Now let me turn and question the question: "Is the U.S. economy today back on top?" For I think that the formulation of the question that I have been asked leads the mind down pathways of thought that are more confusing then helpful. Such pathways of thought are more likely to lead the world into danger than to further our limping and uneven progress that we hope is leading us closer to utopia.

Let me make this part of the argument highly specific: a critique of a part of a recent book by historian Walter LaFeber (1997): The Clash: U.S.-Japanese Relations Throughout History. His book does try to answre the question "is the U.S. economy today back on top?" And as best as I can tell, his answer is: "no". In order to keep the U.S. economy on top, "Americans... trust[ed] to the magic of the international marketplace--a marketplace that MITI and the keiretsu had long worked to fix" (p. 379). Thus "as Chalmers Johnson observed: 'The Cold War is over, the Japanese won" (p. 384).

I think his book is wrong. And I think that in large part it is wrong because it begins from the wrong question--the question of whose economy is "on top."


The Clash

Walter LaFeber argues that the facade of a partnership between the U.S. and Japan today is just that--a facade. Instead, the relationship is "a clash". At the root of this clash, according to LaFeber, has been an economic conflict: "a clash between two different forms of capitalism" (p. xviii) that has generated a "century-old rivalry to decide which system was to lead in developing Asian and especially Chinese markets" (p. 407).

Let me hasten to say that I do not criticize Walter LaFeber because he is a bad historian. I criticize him because he is a good one. Yet his vision of American-Japanese economic relations is warped, twisted, and fundamentally false. LaFeber sees conflict where in reality there is economic partnership and cooperation. LaFeber sees border tensions and adjustments in which governments jockey for local positions and small advantages. He magnifies the frictions naturally created by a growing and productive relationship.

The penultimate chapter of his book--"End of an Era"--covers 1973 to 1996. In this chapter seven points are repeatedly driven home, with a pile driver:

The conclusion? That "Americans... trust[ed] to the magic of the international marketplace--a marketplace that MITI and the keiretsu had long worked to fix" (p. 379); as "Chalmers Johnson observed: 'The Cold War is over, the Japanese won" (p. 384).

There is--occasionally, very occasionally--a contrarian voice: One of the few examples: "Secretary of State [George] Shultz... avoided a confrontation... if the Japanese 'wanted to pay astronomical prices for goods that are cheaper elsewhere, that is more their problem than ours... if we wanted to see our real problem we should look in the mirror (p. 380)."

If you read Walter LaFeber's chapter on U.S.-Japanese relations 1973-1996, and then tried to conjure up the picture of the end-state, you would conjure up a fearsome sight indeed. The American economy is devastated, (there is no mention of any recovery). Japanese-U.S. relations are thorough soured (they sweeten only once, in late 1982). The major industries of the U.S. have been oustripped by Japan, with only the computer industry managing to remain barely even. U.S. whose financial markets are shaken and crash at the whim of financiers in Tokyo. The incompetent U.S. government is repeatedly outmaneuvered by clever Japanese bureaucrats who do not play by the rules of the game, but unfairly steal Americans' jobs by nurturing exports and shutting-out imports and then steal America's patrimony by buying American assets at fire-sale prices.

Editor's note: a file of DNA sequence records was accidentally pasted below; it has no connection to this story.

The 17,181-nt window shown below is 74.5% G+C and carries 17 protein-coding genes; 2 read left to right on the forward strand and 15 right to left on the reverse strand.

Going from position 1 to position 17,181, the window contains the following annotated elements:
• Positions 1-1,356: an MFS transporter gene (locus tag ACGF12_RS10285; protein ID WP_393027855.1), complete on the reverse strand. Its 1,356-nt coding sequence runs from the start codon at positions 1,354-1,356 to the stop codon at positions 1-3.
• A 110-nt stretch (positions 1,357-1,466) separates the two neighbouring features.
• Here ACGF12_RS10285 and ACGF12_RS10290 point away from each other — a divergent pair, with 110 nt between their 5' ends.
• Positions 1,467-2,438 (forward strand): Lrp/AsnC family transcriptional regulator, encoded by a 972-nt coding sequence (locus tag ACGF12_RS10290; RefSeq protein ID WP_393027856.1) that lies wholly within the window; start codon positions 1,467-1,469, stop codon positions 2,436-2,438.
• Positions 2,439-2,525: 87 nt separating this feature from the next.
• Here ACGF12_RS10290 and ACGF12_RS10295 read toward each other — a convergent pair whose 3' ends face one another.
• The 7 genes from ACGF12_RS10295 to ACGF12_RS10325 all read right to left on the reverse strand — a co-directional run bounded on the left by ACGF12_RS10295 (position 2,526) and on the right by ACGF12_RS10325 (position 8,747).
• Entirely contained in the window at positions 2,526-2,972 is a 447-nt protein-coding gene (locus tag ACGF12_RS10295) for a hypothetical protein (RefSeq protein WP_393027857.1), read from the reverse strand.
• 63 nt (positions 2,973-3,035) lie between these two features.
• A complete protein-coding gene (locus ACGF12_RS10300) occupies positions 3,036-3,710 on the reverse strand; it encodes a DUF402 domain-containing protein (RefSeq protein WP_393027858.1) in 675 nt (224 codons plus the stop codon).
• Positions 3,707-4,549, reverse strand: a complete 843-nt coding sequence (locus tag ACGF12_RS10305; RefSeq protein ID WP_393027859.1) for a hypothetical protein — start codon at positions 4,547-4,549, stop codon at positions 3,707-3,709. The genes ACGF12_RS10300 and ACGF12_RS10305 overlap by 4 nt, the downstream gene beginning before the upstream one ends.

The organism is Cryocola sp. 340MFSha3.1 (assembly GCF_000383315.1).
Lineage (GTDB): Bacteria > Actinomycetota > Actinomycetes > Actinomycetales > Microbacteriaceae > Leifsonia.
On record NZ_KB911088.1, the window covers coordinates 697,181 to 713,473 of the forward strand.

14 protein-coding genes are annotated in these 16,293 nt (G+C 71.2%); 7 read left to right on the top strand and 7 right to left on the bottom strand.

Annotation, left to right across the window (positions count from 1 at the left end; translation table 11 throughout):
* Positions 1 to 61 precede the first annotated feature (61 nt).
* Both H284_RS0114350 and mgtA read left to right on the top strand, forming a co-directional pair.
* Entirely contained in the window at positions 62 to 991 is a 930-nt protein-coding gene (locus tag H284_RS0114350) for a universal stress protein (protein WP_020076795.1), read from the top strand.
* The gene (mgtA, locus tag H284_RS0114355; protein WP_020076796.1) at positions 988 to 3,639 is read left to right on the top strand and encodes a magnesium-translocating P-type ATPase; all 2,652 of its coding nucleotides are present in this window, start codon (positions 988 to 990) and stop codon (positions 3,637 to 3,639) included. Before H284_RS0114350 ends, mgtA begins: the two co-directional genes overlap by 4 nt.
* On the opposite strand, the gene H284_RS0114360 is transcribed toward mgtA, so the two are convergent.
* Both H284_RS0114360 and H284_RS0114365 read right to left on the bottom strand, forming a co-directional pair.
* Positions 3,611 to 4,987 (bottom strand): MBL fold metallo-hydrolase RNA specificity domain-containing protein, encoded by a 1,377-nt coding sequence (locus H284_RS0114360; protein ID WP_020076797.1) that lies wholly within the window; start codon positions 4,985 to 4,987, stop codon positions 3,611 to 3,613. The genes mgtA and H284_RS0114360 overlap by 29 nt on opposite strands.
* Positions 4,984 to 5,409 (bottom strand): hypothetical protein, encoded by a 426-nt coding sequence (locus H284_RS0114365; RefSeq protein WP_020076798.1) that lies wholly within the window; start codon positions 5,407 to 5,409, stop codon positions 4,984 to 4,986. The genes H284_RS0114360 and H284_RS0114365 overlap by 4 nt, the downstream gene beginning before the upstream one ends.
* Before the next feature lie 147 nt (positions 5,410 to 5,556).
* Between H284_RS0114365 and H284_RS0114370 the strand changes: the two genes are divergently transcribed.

You cannot avoid receiving such an impression. But this has little to do with reality.


Reality

Begin with the broadest measure of economic productivity-- gross domestic product per worker. Translate different currencies into each other at the exchange rate that gives the best indication of relative price levels in different countries--the so-called purchasing-power-parity exchange rate. After all, if (measured at current exchange rates) one country's national product was twice as large but if its internal prices were twice as high, you would not say that it had a higher productivity level, would you? (Calculations at current exchange rates show the Japanese economy as somewhat bigger--but current exchange rate calculations undercount the economic weight of the United States because the United States has powerful economic advantages in its enormous endowment of land and natural resources, and its extremely productive service-producing sector. These economic advantages in non-tradeables lead the U.S. to have a purchasing-power-parity exchange rate considerably higher than current market exchange rates).

The figure immediately below shows our best estimates of purchasing power parity-concept GDP per worker in the U.S. and Japan since 1930. The figure below that shows relative income levels--Japanese purchasing power parity-concept GDP per worker as a percentage of the United States. The first thing to note is that U.S. economic growth is, as noted above, not weak. Moreover, also as noted above, there is substantial reason to believe that our standard statistics understate the productivity growth of the average worker and the consumption growth of the average household by about one percent per year.

 

The thing to note from these figures is that in spite of all Japanese advantages--MITI and keiretsu and elite bureaucracy and not playing by the rules and public investment in research and development and its homogeneous population and its excellent secondary education system and all that--its GDP per worker is less than two-thirds that of the United States. The Japanese growth miracle of 1945 to 1990 was an amazing achievement, boosting Japanese productivity relative to American sevenfold. But it has been preceded by a disaster--World War II--that had cut Japanese productivity relative to American by two-thirds. It took until the very end of the 1960s for the Japanese economy to make up the relative ground that had been lost as a result of World War II.